Memorizing command formats shouldn’t be the norm when it comes to navigating through and with technology. With that being said, having command menus, keyboard shortcuts and voice commands at one’s arsenal not only can help users avoid memorizing the format but also work fluently within the technology as a learned skill or as secondhand language where memory is more easier to maintain.
First and foremost, command menus (or simply menus) are a graphical control element within a computing interface that allows a user to enter into a list of selections (of commands and applications) which can be used as a place of memory (for example, the start menu of Windows’ OS which has the familiar drop-down lists of applications and tools for a user to choose from).
Keyboard shortcuts such as “control c/control v” are extremely helpful for users who primarily type as they subsitute for pointing and clicking/right-clicking for copying and pasting text, among other commands. Not only is it quick, but it is also less work to use command keys (which combine controls to form actions) over actions that only perform a few to only one control.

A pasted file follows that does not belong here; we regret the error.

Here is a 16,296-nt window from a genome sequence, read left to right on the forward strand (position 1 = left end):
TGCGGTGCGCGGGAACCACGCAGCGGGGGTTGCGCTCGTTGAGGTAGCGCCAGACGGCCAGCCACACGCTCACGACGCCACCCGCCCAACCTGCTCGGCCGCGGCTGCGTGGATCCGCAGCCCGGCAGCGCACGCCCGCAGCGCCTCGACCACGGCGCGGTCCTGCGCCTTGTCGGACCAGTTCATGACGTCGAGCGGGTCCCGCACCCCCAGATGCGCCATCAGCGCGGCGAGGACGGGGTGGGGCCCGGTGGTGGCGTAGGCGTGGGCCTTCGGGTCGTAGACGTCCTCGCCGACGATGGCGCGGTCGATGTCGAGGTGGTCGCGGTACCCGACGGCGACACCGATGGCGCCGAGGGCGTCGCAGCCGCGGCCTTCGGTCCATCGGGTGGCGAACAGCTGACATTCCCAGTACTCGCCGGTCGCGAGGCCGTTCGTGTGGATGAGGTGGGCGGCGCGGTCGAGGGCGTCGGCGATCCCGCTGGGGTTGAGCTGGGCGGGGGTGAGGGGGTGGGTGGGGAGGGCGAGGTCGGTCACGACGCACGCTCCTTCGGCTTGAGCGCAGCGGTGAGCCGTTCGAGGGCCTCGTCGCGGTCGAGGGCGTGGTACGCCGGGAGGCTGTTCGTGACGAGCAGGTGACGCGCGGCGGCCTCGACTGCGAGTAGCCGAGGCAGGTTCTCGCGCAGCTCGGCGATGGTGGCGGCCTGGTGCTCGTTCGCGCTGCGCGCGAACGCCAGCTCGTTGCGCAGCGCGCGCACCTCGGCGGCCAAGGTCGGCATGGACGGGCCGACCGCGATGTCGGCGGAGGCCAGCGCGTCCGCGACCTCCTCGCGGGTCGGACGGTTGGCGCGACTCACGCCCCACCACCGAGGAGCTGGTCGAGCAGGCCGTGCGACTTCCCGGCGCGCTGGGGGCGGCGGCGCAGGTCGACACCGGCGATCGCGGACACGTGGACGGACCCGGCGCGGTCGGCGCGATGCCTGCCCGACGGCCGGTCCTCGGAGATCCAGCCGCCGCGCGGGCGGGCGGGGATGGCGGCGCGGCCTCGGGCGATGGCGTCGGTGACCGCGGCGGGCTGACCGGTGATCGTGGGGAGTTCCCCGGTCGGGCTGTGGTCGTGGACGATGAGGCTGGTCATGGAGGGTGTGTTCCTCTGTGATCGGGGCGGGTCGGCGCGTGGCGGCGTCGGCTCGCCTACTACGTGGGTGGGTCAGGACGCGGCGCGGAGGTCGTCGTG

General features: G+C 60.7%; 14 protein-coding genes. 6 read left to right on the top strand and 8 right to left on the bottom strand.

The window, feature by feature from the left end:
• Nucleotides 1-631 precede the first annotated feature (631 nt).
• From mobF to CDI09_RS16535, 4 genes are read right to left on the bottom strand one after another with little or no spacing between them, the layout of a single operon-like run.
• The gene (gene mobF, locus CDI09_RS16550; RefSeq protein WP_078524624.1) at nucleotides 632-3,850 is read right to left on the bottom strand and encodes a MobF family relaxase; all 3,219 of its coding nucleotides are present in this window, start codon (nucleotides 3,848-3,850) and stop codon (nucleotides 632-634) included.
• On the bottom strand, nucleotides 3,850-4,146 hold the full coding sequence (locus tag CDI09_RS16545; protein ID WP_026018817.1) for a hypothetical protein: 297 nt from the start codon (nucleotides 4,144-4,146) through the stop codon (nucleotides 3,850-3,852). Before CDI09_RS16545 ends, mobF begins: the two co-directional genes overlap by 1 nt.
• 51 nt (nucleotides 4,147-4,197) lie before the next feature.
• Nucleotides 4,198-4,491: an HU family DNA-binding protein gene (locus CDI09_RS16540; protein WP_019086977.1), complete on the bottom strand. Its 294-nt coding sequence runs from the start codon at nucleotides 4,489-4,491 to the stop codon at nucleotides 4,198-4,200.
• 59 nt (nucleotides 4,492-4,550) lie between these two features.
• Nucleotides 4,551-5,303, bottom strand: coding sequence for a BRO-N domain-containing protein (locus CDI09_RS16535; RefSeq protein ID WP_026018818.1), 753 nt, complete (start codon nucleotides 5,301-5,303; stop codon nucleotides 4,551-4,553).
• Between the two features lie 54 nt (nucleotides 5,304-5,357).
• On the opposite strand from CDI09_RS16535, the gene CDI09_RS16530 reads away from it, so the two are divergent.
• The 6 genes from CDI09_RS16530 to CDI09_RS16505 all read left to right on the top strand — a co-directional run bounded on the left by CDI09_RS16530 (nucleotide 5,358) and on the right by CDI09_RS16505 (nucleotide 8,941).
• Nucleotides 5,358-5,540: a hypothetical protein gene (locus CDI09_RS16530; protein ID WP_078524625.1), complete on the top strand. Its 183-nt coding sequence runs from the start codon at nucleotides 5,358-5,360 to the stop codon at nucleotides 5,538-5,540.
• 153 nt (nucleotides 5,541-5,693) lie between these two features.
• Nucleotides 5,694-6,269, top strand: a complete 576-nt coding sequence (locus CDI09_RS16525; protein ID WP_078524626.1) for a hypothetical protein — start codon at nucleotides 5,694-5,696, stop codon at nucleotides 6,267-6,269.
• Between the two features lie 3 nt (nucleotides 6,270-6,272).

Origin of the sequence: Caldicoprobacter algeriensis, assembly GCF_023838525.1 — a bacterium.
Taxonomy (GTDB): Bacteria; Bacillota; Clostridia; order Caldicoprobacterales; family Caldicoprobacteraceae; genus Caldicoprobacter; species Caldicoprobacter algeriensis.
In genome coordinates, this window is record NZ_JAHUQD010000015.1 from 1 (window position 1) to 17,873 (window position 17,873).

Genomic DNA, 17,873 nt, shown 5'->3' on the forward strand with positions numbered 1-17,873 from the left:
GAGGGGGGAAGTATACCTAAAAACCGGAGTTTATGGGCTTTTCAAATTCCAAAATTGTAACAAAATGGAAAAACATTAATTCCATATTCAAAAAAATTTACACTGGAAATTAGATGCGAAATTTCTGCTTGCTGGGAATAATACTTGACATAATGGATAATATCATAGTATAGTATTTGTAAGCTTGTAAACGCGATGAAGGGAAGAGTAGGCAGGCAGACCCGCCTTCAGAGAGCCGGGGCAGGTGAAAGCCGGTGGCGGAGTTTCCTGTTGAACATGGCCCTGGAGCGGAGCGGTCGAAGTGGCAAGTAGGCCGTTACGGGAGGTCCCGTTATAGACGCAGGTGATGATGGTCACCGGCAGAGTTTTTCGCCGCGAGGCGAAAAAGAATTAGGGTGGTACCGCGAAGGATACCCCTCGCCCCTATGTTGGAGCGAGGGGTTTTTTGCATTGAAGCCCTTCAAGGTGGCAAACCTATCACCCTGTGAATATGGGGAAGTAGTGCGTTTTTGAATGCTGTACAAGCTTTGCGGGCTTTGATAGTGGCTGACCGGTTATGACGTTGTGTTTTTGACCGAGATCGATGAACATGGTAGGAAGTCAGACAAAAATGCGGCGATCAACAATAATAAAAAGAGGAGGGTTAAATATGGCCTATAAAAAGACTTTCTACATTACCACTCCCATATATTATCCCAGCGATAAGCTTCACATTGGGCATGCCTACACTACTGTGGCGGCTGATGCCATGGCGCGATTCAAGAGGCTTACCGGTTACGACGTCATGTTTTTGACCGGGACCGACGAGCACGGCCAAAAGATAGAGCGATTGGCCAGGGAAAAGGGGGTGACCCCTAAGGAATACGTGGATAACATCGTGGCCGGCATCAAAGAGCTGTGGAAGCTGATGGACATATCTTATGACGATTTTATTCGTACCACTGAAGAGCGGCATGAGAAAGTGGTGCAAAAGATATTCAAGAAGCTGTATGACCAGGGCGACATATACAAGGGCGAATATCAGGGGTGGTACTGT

Lastly, with voice commands, especially with the advent of Siri for the iPhone and its clones from other devices, they are increasingly becoming helpful and even are starting to substitute for typing in commands as they are activated vocally. Yes, there are bugs to fix and issues to be ironed out but utilizing commands by voice instead of by hand/ hand gestures is a step up from memorizing shortcuts and taking the time to navigate through menus.